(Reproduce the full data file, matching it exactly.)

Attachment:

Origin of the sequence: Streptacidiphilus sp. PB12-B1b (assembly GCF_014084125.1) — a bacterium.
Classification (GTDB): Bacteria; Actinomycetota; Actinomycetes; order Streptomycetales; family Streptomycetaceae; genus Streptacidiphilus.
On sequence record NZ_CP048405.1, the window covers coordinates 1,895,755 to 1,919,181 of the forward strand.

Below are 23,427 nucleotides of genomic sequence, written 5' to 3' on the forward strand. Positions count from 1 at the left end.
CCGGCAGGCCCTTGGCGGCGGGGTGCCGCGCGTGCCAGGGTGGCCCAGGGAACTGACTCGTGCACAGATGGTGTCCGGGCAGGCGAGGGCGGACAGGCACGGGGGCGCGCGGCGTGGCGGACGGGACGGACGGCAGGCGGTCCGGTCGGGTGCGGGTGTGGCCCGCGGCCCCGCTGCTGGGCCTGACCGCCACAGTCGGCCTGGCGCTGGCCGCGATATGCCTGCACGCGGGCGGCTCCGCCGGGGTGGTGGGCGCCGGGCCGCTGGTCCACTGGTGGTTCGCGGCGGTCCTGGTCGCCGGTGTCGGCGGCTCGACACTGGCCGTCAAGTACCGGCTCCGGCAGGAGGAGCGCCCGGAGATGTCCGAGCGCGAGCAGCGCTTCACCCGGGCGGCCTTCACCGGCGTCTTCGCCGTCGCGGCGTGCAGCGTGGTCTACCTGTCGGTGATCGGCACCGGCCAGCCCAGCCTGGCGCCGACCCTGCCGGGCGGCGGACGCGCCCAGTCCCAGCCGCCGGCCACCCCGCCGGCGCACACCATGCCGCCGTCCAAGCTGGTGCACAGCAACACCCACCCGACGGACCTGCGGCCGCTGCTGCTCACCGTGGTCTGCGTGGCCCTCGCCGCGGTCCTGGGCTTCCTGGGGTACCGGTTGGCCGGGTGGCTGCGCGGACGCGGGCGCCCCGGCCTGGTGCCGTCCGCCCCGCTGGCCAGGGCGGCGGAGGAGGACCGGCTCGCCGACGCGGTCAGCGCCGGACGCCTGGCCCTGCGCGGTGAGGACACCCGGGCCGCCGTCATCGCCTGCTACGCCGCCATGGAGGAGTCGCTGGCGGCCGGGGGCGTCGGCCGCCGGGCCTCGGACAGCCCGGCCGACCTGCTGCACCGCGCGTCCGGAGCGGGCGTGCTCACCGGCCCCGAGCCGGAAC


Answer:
Origin of the sequence: Streptacidiphilus sp. PB12-B1b (assembly GCF_014084125.1) — a bacterium.
Classification (GTDB): Bacteria; Actinomycetota; Actinomycetes; order Streptomycetales; family Streptomycetaceae; genus Streptacidiphilus.
On sequence record NZ_CP048405.1, the window covers coordinates 1,895,755 to 1,919,181 of the forward strand.

Below are 23,427 nucleotides of genomic sequence, written 5' to 3' on the forward strand. Positions count from 1 at the left end.
CCGGCAGGCCCTTGGCGGCGGGGTGCCGCGCGTGCCAGGGTGGCCCAGGGAACTGACTCGTGCACAGATGGTGTCCGGGCAGGCGAGGGCGGACAGGCACGGGGGCGCGCGGCGTGGCGGACGGGACGGACGGCAGGCGGTCCGGTCGGGTGCGGGTGTGGCCCGCGGCCCCGCTGCTGGGCCTGACCGCCACAGTCGGCCTGGCGCTGGCCGCGATATGCCTGCACGCGGGCGGCTCCGCCGGGGTGGTGGGCGCCGGGCCGCTGGTCCACTGGTGGTTCGCGGCGGTCCTGGTCGCCGGTGTCGGCGGCTCGACACTGGCCGTCAAGTACCGGCTCCGGCAGGAGGAGCGCCCGGAGATGTCCGAGCGCGAGCAGCGCTTCACCCGGGCGGCCTTCACCGGCGTCTTCGCCGTCGCGGCGTGCAGCGTGGTCTACCTGTCGGTGATCGGCACCGGCCAGCCCAGCCTGGCGCCGACCCTGCCGGGCGGCGGACGCGCCCAGTCCCAGCCGCCGGCCACCCCGCCGGCGCACACCATGCCGCCGTCCAAGCTGGTGCACAGCAACACCCACCCGACGGACCTGCGGCCGCTGCTGCTCACCGTGGTCTGCGTGGCCCTCGCCGCGGTCCTGGGCTTCCTGGGGTACCGGTTGGCCGGGTGGCTGCGCGGACGCGGGCGCCCCGGCCTGGTGCCGTCCGCCCCGCTGGCCAGGGCGGCGGAGGAGGACCGGCTCGCCGACGCGGTCAGCGCCGGACGCCTGGCCCTGCGCGGTGAGGACACCCGGGCCGCCGTCATCGCCTGCTACGCCGCCATGGAGGAGTCGCTGGCGGCCGGGGGCGTCGGCCGCCGGGCCTCGGACAGCCCGGCCGACCTGCTGCACCGCGCGTCCGGAGCGGGCGTGCTCACCGGCCCCGAGCCGGAAC